Noun

Middle English excentryke "planetary orbit of which the earth is not the center," borrowed from Medieval Latin excentricus, noun derivative of ecentricus, excentricus "(of a planetary orbit in Ptolemaic astronomy) not having the earth exactly at its center" — more at eccentric entry 1

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Statistics for eccentric

Last Updated

2 Sep 2019

Look-up Popularity

Time Traveler for eccentric

The first known use of eccentric was circa 1630

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More Definitions for eccentric

eccentric

adjective

English Language Learners Definition of eccentric

 (Entry 1 of 2)

: tending to act in strange or unusual ways
: strange or unusual
technical : not following a perfectly circular path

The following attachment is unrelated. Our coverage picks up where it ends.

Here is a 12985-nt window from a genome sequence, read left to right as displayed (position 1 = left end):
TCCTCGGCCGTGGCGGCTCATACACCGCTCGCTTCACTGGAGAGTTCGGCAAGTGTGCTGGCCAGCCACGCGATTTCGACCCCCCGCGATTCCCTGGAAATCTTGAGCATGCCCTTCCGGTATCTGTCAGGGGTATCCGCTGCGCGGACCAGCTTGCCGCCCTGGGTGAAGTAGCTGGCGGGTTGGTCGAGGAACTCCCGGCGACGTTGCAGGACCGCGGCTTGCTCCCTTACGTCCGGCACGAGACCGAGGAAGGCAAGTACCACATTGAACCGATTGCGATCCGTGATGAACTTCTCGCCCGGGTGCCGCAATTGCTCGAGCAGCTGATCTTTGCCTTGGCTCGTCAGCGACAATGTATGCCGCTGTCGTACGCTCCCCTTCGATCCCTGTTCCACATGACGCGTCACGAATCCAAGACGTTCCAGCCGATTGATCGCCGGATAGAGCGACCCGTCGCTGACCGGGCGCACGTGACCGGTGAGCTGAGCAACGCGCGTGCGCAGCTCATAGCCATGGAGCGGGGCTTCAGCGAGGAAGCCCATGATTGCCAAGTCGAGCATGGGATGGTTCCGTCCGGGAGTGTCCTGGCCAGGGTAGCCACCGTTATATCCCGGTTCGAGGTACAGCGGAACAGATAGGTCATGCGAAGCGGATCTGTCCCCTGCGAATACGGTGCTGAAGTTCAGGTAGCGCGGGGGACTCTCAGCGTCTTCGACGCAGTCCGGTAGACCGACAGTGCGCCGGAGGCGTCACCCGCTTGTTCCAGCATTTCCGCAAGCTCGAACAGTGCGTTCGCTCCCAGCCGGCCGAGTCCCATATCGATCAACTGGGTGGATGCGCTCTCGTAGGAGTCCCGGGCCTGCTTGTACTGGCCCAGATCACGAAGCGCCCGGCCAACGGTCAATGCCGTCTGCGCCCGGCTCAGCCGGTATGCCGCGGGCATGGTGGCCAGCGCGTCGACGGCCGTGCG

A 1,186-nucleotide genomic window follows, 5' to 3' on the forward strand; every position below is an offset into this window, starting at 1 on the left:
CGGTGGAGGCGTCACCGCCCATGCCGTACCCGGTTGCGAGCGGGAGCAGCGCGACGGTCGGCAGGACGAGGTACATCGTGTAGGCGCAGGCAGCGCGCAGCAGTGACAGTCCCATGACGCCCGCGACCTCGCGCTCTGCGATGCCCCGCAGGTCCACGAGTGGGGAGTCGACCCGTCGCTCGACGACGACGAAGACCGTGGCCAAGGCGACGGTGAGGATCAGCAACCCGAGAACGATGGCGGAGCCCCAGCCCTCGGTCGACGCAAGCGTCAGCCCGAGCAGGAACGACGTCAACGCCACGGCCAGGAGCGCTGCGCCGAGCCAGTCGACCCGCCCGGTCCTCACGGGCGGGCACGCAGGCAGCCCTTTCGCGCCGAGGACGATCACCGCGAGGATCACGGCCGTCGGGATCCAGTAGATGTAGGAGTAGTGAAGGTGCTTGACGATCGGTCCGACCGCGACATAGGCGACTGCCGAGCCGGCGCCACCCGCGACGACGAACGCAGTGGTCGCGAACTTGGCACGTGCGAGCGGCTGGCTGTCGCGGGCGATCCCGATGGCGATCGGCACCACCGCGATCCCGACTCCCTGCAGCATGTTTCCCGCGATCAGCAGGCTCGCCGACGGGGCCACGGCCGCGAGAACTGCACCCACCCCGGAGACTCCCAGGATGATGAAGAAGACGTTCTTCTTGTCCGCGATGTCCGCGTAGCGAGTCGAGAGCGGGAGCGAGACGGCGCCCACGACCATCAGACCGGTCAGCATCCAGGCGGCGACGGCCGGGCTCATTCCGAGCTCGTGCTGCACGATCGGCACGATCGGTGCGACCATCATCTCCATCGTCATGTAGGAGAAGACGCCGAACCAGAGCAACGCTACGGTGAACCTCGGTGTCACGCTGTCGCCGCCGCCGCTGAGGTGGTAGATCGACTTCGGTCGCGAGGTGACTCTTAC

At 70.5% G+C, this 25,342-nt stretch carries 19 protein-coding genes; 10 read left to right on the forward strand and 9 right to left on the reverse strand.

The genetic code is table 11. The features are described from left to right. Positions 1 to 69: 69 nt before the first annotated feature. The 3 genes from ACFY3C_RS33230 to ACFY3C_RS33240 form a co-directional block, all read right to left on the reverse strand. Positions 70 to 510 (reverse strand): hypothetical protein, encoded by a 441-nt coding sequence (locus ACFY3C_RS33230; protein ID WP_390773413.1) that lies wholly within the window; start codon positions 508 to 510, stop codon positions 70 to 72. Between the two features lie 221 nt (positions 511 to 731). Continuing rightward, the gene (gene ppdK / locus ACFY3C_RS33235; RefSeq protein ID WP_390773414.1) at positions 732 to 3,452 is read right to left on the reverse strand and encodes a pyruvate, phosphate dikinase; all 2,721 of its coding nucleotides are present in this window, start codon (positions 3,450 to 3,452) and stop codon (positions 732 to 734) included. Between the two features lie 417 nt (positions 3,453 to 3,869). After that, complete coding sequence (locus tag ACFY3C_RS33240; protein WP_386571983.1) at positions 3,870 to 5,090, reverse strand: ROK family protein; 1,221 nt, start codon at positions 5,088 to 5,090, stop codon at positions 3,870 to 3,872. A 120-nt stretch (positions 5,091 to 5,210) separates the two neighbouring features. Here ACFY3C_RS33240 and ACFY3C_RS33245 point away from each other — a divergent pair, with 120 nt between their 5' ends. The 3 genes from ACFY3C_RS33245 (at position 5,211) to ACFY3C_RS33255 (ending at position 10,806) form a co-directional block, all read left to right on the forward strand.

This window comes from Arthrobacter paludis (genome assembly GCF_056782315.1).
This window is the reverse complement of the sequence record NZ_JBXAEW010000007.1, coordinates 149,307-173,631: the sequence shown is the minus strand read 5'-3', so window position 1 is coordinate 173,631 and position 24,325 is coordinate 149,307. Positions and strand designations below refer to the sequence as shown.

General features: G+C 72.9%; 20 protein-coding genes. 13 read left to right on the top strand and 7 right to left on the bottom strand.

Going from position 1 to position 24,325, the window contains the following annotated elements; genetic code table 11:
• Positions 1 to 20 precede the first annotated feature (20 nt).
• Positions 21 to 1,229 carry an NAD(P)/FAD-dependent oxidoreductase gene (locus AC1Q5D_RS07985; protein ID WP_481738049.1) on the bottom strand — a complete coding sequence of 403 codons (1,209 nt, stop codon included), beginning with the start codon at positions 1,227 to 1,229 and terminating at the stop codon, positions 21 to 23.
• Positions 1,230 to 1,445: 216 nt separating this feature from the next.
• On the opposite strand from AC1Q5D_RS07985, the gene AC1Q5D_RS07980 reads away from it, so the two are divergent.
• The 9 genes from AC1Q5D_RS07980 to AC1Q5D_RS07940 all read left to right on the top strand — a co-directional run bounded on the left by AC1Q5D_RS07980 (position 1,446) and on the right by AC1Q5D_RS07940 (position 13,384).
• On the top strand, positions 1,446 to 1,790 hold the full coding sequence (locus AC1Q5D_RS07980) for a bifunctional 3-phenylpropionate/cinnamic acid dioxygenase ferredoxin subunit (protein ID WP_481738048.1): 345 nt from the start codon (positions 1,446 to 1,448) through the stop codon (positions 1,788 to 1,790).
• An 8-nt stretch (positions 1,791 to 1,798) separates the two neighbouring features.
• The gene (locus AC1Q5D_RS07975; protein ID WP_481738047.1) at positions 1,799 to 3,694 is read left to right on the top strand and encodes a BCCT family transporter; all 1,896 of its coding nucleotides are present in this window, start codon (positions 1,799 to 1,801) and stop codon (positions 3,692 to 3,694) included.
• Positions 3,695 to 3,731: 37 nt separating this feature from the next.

eccentric

noun

English Language Learners Definition of eccentric (Entry 2 of 2)

: a person who acts in strange or unusual ways : an eccentric person

eccentric

adjective
ec·​cen·​tric | \ ik-ˈsen-trik How to pronounce eccentric (audio) , ek-\

Kids Definition of eccentric

 (Entry 1 of 2)

1 : acting or thinking strangely an eccentric man
2 : not of the usual or normal kind eccentric ideas

eccentric

noun

Kids Definition of eccentric (Entry 2 of 2)

: a person who behaves strangely

eccentric

adjective
ec·​cen·​tric | \ ik-ˈsen-trik, ek- How to pronounce eccentric (audio) \

Medical Definition of eccentric

 (Entry 1 of 2)

: deviating from an established pattern or from accepted usage or conduct

Other Words from eccentric

eccentrically \ -​tri-​k(ə-​)lē How to pronounce eccentrically (audio) \ adverb

eccentric

noun

Medical Definition of eccentric (Entry 2 of 2)

: an eccentric individual